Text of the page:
Have been there so many times. Your description gave me exactly the feelings I have experienced. And I would get angry. You know you should stop but you have to go on. Thankfully I no longer drive for a living or have a long drive to work. I fear I would have met the other darkness by now if I did. I never thought you could nod off at the wheel until I did. Be careful out there.

Hillary said...

Scary indeed.

I'm glad you're fine, Sharon

Starlight said...

I don't want to imagine into what kind of darkness you might have slipped.
I loved this piece, is so vivid and descriptive; it felt like I was sitting right next to you.

Mr London Street said...

A frightening read. My favourite part was you imagining yourself being pulled straight by a string tied to the top of your head, a fantastic image.

And I agree with Pat - don't do it again, eh?

The Idiot Gardener said...

I have, at times, reverted to slapping myself in the face. Afterwards it all seems so laughable, but at the time there's nothing worse. I once caught myself in the eye while trying to keep awake, and managed to get double vision. That time I did stop ... after nearly hitting a motorway barrier!

#1Nana said...

"I want a lighthouse beam to recognise how close to the rocks I've been." I love that idea and it rang true with me that there are frequently little incidents in our lives that don't get recognized as the accomplishments that they are. This was a good read!

Baglady said...

I know exactly the feeling you describe - slipping sums it up perfectly. In the early days of my relationship with Mr Manbag I used to drive for an hour back to my bare rented house in Oxfordshire far later at night than my body wanted to. I know that feeling of being utterly awake for a few seconds before Morpheus would wrap his warm arms around me and pull me back under. Terrifying but true.

So glad you made it home OK.

bamaloo said...

"I blink awake and shrink back like a hidden creature retreating when a stone is overturned."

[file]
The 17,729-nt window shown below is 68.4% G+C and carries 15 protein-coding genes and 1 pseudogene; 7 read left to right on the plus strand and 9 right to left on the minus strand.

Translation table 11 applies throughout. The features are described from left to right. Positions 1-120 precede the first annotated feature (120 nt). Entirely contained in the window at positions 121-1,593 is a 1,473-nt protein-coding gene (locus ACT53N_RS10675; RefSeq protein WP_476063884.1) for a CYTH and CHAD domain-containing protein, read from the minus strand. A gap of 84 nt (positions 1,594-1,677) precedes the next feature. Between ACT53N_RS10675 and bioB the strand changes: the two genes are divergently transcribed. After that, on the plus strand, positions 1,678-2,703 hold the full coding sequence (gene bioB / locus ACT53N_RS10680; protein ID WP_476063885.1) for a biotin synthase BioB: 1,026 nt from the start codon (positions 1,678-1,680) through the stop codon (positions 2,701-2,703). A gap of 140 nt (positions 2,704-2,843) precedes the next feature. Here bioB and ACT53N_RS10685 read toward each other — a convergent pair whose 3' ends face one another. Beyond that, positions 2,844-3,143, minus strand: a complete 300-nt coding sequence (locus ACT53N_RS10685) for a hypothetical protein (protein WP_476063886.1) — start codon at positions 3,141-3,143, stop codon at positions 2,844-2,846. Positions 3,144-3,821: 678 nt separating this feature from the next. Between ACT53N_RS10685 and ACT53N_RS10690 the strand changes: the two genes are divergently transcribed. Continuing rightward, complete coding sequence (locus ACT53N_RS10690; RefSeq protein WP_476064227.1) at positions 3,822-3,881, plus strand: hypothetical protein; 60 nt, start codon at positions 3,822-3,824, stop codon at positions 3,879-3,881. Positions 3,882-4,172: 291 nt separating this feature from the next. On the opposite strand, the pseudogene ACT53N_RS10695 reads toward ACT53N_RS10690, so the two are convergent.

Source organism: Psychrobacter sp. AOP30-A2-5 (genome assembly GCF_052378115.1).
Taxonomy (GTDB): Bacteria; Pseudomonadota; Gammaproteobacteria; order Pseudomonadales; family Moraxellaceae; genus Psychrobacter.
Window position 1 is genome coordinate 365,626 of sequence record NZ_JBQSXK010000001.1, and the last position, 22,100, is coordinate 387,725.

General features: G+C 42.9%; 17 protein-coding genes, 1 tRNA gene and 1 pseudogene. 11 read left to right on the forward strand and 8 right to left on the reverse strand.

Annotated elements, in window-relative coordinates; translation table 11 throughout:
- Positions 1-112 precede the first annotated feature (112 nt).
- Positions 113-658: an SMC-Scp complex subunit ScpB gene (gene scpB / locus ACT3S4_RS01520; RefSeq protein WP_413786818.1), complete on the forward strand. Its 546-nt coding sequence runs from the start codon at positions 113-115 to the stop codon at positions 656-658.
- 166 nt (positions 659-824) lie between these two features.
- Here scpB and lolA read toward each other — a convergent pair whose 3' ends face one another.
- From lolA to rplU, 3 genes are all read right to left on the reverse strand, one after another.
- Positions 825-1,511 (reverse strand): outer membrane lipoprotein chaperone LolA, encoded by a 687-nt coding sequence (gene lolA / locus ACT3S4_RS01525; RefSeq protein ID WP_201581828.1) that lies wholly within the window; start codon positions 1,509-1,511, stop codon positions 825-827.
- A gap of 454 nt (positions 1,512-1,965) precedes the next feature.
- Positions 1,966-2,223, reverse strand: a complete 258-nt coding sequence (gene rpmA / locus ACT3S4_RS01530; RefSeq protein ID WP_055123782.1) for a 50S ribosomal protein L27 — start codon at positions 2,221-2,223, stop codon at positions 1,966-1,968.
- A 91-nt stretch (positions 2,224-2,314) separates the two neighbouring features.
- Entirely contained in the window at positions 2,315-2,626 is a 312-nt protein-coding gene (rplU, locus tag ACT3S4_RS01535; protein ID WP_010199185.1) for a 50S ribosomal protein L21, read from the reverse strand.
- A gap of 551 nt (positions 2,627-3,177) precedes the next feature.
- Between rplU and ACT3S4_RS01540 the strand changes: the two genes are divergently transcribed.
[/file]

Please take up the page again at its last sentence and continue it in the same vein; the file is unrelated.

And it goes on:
Oh, if only I had a penny for each time I've felt just exactly that way. Great story!

Bth said...

Woah! This is brilliant. You had me on the edge of my seat. The description is just so vivid, and the reader is right there with you. I especially loved the lighthouse imagery connected to coming home. Lovely idea.

Liz said...

Glad you made it home safely.

Sharon Longworth said...

Nessa Roo - thank you. One of these days I'm going to have to decide if I've really got a novel in me...

Nicole - it's scary how many people have had a similar experience. Drive carefully!

Robbie - that's awful. I hope the nightmares are all over now. Are you driving again?

Shopgirl - I'm always flattered that you take the time to think about other meanings in my writing - thank you.

Sharon Longworth said...

Pat - I promise I'll try to keep the long drives for the weekend in future. Either that, or give up work - if only!

Thanks Derek, I'm glad you're not having to do long drives any more.

Hillary - thank you.

MLS - glad you liked the image, maybe I should think of it more often - it would improve my posture no end...

Sharon Longworth said...

IG - yep, slapping myself was definitely an option, and no less than I deserved for being stupid. Glad you pulled over at the right time.

#1Nana - thank you, I'm glad you enjoyed it.

Baglady - I'm glad you don't have that long lonely drive any more - must have been a real wrench.

Bamaloo - I'm really pleased it struck a chord with you - thank you for your comment.

Sharon Longworth said...

Bth - too kind by far - thank you.

Liz - me too!thank you :)

Robbie Grey said...

Actually, yes. The accident happened fourteen years ago. When I still lived in cities, I walked and road the bus, but once we got to the mountains, where things are further spaced, I started driving more regularly.